Thank you so much for this information!! I will definitely look into these, Ms. Diane, thanks a LOT!

    #15012 Reply

    dancingviolinist
    Participant

    I do always remove the shoulder rest…

    #15088 Reply

    Esther_Meza
    Participant

    Does having a case in bad shape harm the violin?

    #15126 Reply

    Scott Adams
    Keymaster

    Esther – define what you mean by “bad shape.” Is it aesthetically beat-up, or does it have a hard time staying closed/open, etc?

    #15224 Reply

    Dianne Adkins
    Moderator

    Hi Esther! I just wanted to revisit this thread to answer your question a little bit. So the original post described a case that was pressing on the bridge and strings of the violin, which is an indication that the case is a bad fit for the violin, and damaging the violin gradually by crushing down on the bridge. That is why I recommended buying a new case.

    On the other hand, an old beat up case can be fine, but they are usually not well padded. So make sure the violin doesn’t move around within the case when it’s closed. A case should protect the violin from moisture, too. So if there are holes, or not a good seal when closed, I advise a new case. When thinking of a case that is in bad shape, it might have these problems, or it might not stay closed, that’s not good. If you’re case might fly open unexpectedly, time for a new one.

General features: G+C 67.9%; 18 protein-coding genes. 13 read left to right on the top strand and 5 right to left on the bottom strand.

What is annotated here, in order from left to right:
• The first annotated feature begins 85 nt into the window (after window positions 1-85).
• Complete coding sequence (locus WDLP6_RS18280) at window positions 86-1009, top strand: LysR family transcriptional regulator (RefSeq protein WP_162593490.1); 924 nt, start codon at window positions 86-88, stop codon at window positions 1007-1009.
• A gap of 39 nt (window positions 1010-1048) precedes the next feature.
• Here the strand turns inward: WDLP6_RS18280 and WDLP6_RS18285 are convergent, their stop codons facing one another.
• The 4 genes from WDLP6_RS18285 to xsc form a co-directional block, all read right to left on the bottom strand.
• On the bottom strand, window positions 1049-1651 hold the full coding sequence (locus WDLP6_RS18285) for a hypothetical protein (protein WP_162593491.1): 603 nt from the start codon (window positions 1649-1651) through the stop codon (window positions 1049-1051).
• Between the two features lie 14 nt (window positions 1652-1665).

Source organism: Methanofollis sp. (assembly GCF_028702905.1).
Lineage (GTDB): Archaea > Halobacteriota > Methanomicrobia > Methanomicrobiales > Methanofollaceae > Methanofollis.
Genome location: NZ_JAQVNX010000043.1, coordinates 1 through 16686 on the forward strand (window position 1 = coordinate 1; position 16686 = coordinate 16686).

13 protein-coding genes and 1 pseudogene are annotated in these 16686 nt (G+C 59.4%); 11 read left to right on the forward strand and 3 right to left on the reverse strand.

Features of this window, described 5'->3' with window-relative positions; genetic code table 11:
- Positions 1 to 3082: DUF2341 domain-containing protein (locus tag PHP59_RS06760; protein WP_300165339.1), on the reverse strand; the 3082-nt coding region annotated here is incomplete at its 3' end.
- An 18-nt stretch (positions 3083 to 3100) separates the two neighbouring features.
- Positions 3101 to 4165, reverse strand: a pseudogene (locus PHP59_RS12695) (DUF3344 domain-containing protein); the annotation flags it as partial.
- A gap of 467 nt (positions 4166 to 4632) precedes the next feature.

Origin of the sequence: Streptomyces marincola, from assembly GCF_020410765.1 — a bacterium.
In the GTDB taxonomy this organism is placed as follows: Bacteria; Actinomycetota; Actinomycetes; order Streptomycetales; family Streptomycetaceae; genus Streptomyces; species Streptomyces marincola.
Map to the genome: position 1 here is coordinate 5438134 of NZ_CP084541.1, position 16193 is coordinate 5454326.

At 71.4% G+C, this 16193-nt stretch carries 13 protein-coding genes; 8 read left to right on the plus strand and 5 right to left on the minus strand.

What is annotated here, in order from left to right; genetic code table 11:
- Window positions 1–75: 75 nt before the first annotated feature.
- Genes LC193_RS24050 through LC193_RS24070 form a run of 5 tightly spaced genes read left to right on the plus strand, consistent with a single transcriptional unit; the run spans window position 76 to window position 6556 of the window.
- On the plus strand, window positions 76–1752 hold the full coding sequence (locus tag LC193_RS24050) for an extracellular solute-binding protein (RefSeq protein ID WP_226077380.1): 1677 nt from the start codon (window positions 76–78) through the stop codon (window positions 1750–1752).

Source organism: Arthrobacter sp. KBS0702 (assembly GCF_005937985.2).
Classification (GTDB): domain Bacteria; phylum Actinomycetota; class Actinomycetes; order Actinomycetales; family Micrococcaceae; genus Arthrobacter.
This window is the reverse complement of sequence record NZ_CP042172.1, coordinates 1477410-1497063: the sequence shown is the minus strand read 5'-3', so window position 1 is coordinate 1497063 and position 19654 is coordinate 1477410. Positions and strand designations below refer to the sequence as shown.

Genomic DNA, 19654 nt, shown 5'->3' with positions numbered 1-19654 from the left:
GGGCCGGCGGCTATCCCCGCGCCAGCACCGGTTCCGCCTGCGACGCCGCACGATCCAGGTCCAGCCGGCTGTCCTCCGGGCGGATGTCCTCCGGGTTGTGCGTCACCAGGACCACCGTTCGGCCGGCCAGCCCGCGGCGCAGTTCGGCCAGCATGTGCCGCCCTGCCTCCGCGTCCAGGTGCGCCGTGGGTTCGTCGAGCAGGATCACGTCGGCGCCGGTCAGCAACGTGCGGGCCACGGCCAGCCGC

Cosmetic flaws do not matter. Integrity damages ARE a problem. The case should protect the violin based on your lifestyle, too. If you carry the case around a lot of people, like riding the metro or school bus, where it could get knocked around, I would definitely make sure you had a hardshell case that would protect the violin from impact if dropped or bumped around.

    There is also the bow to consider. It may be hard to believe, but I have seen cases so old and beat up that one of the bow ‘hooks’ was broken, and the bow just dangled from the tip. Bad for the bow and potential to scratch the violin. Also if you have more than one bow, or plan to have more than one, be sure your case provides that feature.

    You might also rather have some extra pockets than an older case provides, so you can store stuff we violinists tend to collect. These newer cases have provided very roomy options for us violinist/ packrats. 🙂